A thrilling and very strong yet semi-straightforward rock album from a collection of very cool weirdos.
Melvins collaborations are generally super dope, with many highlights over their storied, grungy career. One of the songs Steven Shane McDonald from Redd Kross joined the band for, "The Decay of Lying" from Basses Loaded, is as great as any of the "classic" Melvins stuff. The Melvins honestly reward their real fans with consistently great and frequent output far more than most groups, always seeking to keep things interesting.
When news broke that Buzz Osborne, Dale Crover, and Omar Rodriguez-López would back Le Butcherettes’ Teri Gender Bender, the "buzz" (no pun intended) was instantaneous. Talk about a real underground Marvel Team Up of some of the most talented musical characters out there! Thankfully metal and hard rock have become less gendered in recent years as people like Kim Kelly or Laura Pleasants made significant strides in making sure people were focused less on who are "the hottest chicks in metal" versus equality and if the music was any damn good.
Nowadays there are fewer bands with a token lady in a skimpy outfit and more records like King Woman's stuff or the Julie Christmas match-up with Cult of Luna where there is an equal playing field, and the quality of the art far supersedes any gendered marketing. The same is the case with Crystal Fairy, where Teri is far from exploited and also ends up stealing the show a lot of the time through amazing hooks and sheer force of presence. "Necklace of Divorce" dares you not to be reeled in.
The closest we have perhaps heard to such Melvins-y glory with "female vocals" up front to such an extent would be the fantastic spooky Bliss Blood vocals on "The Man With the Laughing Hand Is Dead" from the Melvins album The Crybaby. Crystal Fairy is a much more generally up-tempo and punkier group (save for a few moments like the dirgey and bad ass "Moth Tongue") but glorified Melvins boogie rock, and thick chords abound as well. "Chiseler" is especially impressive, a furious but fun song straddling post-punk, hard rock and a little hint of Black Flag "Slip It In" vibes. Rodriguez-López perhaps lent the group a bit more melodic flirtation as well, but I can't be certain. "Drugs on the Bus" is a future classic, sure to be a live favorite for a project that could potentially erupt to become a full fledged thing rather than a side project if the participants were so inclined.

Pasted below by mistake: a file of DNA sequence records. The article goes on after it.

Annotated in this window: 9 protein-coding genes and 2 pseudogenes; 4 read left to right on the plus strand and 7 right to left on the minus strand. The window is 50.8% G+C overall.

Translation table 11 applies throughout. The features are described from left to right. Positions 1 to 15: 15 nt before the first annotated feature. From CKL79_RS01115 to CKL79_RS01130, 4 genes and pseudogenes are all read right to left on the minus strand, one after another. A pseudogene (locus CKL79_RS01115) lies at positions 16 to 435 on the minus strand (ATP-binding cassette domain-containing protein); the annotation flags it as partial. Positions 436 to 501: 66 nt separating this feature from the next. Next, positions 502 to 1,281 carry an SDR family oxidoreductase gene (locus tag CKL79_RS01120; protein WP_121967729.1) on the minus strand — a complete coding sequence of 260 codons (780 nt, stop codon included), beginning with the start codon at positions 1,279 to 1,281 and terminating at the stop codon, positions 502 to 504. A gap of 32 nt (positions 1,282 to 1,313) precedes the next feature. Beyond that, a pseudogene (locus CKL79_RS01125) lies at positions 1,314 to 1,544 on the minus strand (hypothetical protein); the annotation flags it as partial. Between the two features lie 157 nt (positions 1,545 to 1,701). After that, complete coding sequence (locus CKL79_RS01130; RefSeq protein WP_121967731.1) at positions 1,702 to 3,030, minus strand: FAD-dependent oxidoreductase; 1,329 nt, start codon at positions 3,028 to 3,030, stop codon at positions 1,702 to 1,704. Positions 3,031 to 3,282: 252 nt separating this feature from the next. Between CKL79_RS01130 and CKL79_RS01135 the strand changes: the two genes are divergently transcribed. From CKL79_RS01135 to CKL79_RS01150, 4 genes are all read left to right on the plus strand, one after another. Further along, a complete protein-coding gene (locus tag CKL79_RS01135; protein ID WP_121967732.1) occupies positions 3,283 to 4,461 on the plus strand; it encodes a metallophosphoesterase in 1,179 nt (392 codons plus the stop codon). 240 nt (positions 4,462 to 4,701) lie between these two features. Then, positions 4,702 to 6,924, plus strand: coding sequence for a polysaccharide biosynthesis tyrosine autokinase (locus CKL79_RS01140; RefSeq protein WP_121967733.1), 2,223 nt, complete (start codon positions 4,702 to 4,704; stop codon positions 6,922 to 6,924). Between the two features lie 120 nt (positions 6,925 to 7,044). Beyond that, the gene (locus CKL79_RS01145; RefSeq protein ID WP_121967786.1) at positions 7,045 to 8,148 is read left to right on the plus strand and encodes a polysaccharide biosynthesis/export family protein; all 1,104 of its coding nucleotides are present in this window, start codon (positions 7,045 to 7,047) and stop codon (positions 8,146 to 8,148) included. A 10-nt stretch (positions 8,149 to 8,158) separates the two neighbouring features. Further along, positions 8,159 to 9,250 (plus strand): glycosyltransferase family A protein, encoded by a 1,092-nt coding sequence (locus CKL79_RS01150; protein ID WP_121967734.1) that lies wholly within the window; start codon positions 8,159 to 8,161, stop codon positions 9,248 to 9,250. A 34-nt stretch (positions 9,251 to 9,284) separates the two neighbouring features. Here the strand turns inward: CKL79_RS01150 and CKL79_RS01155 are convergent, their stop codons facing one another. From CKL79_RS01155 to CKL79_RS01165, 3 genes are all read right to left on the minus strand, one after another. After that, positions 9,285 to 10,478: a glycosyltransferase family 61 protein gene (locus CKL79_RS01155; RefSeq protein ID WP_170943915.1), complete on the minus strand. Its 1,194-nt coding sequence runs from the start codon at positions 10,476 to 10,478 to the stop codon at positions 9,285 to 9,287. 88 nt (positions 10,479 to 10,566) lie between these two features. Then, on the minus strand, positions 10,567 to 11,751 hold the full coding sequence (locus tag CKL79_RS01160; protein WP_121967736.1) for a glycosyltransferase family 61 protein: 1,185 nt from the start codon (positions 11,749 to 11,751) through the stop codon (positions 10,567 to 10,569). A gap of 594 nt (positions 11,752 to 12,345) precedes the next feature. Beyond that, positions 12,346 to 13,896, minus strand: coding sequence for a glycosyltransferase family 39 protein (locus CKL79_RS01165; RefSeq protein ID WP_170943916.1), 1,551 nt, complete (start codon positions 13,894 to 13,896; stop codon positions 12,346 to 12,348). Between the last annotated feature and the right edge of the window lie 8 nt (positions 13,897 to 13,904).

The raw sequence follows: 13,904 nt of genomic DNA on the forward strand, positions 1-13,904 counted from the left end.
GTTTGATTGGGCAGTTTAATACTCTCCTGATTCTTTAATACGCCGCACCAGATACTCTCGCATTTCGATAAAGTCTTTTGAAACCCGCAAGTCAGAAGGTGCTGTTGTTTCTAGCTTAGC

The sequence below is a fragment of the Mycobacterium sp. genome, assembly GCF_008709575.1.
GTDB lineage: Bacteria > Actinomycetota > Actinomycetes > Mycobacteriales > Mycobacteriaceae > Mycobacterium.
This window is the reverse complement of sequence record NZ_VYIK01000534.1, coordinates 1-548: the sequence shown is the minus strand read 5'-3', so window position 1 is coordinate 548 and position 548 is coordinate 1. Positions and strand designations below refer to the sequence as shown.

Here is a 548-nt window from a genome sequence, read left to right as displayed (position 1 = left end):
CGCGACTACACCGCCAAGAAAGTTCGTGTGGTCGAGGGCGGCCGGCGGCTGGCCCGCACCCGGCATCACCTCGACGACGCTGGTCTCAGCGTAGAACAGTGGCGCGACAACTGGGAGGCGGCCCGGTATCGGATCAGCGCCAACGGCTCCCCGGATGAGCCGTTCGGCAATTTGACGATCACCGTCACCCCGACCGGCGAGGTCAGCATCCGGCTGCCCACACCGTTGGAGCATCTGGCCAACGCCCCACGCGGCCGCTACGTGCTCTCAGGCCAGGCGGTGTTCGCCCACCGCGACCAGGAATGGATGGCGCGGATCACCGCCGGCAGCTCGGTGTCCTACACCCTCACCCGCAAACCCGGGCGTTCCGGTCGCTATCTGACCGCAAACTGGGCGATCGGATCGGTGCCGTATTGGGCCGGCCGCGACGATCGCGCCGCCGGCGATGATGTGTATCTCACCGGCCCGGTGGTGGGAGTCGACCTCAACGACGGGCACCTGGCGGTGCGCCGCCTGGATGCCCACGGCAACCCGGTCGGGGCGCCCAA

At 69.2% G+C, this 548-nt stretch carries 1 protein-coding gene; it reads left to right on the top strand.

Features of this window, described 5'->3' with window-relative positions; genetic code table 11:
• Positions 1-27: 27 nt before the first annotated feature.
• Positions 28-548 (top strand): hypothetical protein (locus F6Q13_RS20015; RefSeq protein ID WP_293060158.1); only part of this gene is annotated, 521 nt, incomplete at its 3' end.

Teri Gender Bender currently has one of the more theatrical and siren-like voices in rock, almost reminiscent of a sort of third, intense little sister if Kat Bjelland and KatieJane Garside were part of Teri's family tree. Teri nails her melodies a lot harder but also can do angry, raspy, bluesy alley cat vocals as well. There is a quirky poetry and yet a riot grrrl's refusal to be ignored in her approach that lends a great push and pull between punky antagonism and distant dreamer. "Sweet Self" is borderline alt-country yet is followed by a hard charger, "Vampire X-Mas", that could get crowds pogoing anywhere. You feel like the potentially esoteric Gender Bender could replace the Pythia as the new Oracle of Delphi but might prefer to playfully dodge apples in the mean living tree forest from The Wizard of Oz.
Title track "Crystal Fairy" rocks like something off of Stag with Stevie Nicks vocals, while "Secret Agent Rat" has one of the more down and dirty intros you'll hear in 2017 before some great rhythmic weirdness in the verses. It is awesome to hear how much trust and chemistry has grown between the parties involved, seeing as how this whole thing started initially simply due to Buzz and Dale jamming on Bikini Kill's "Rebel Girl" for a tour encore with Teri!
Missing from a lot of rock these days is a sense of adventure. Crystal Fairy plays to the strengths of the band members and doesn't get insanely weird but nonetheless delivers on all fronts. This is just a top notch rock album, any way you slice it.